|GRODEK: Podkarpackie, הורודוק, Bialystokie, Грудек, [Horodok, Grudek, Grodek Sokolski]|
Alternate names: Gródek [Pol], Horodok [Yid], Grudki [Pol], Horodok al-yad Bialystok [Heb], Grudek [Rus], Gródek Sokolski, Gródek Białostocki, Russian: Грудек. הורודוק-Yiddish. 53°06' N, 23°40' E, 22 miles E of Białystok, 41 miles S of Grodno, 23 miles SSE of Sokółka on the Supraśl River.
US Commission No. POCE000132
Alternate name: Horodok (Yiddish and Russian). Grodek is located in Bialystok at 53º08 23º09, 55km from Bialystok. The cemetery is located in NW part of town. Present population is 1,000 - 5,000 with no Jews.
The earliest known Jewish community was 17th century. 1931 Jewish population was 1385. Living here were Rabbi Bernard Rozenblat, Nisan Brojde and Abram Zelig Syjon. The cemetery was established in the early 19th century with last Kobryn & Slonim Orthodox, Conservative or Progressive/Reform Jewish burial was 1943. Communities in Michalowo and other local villages up to 15 km away also used the cemetery. The rural forest hillside, separate but near other cemeteries, has no sign or marker. Reached by turning directly off a public road, access is open to all with no fence or gate. Before WWII, the cemetery occupied 0.85 hectares. It currently occupies 0.4 hectares as a result of agriculture. 1 and 20 gravestones visible with less than 25% toppled or broken. Some removed tombstones were incorporated into parts of Smierczewkiego and Michalowska Streets. The oldest known gravestone dates from end of the 19th century. Remaining tombstones date from 19th and 20th centuries. The concrete tombstones have no inscriptions. The municipality owns the cemetery property. Adjacent properties are agricultural. No caretaker. Vegetation overgrowth in the cemetery is a constant problem disturbing graves. The cemetery was vandalized during World War II, but not in the last ten years.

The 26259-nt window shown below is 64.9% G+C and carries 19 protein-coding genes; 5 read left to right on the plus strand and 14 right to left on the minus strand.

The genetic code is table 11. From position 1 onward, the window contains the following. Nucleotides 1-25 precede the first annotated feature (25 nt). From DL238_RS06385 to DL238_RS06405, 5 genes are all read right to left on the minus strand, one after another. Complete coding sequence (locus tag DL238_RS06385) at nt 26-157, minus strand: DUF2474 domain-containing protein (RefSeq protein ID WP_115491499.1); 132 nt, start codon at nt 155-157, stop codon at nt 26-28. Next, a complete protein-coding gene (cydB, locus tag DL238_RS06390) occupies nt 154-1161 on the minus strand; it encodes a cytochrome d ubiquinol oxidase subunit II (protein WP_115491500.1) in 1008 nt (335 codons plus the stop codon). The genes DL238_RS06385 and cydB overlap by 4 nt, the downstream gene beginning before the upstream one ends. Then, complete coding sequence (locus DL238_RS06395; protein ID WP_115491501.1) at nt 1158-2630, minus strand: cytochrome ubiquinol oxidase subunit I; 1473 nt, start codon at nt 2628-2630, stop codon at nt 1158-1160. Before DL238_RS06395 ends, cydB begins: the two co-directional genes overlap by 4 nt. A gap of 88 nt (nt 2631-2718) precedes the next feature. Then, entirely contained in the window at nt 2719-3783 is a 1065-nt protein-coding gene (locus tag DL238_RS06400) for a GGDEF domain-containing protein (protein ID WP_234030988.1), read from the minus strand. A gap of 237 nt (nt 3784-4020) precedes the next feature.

Tomasz Wisniewski, ul. Bema 95/99, Bialystok, Tel: 212-46 completed survey 10/08/1991. He visited in 1984, 1985, and 1989. Persons interviewed were Nadzieja Dudzik in 1988 at Michalowska 48, Grodek and Siemion Michael of Noah 4, Ramat Aviv, 69050, Israel in 1989.
[Note: In his book Jewish Bialystok on p. 74, Wisniewski states: "... only a few relics of the Jewish cemetery can be found in the northest part of the town, near a Christian cemetery. These include several concrete gravesones as well as the mazevas built into Grodek's roads and sidewalks."]
|Last Updated on Friday, 11 October 2013 02:00|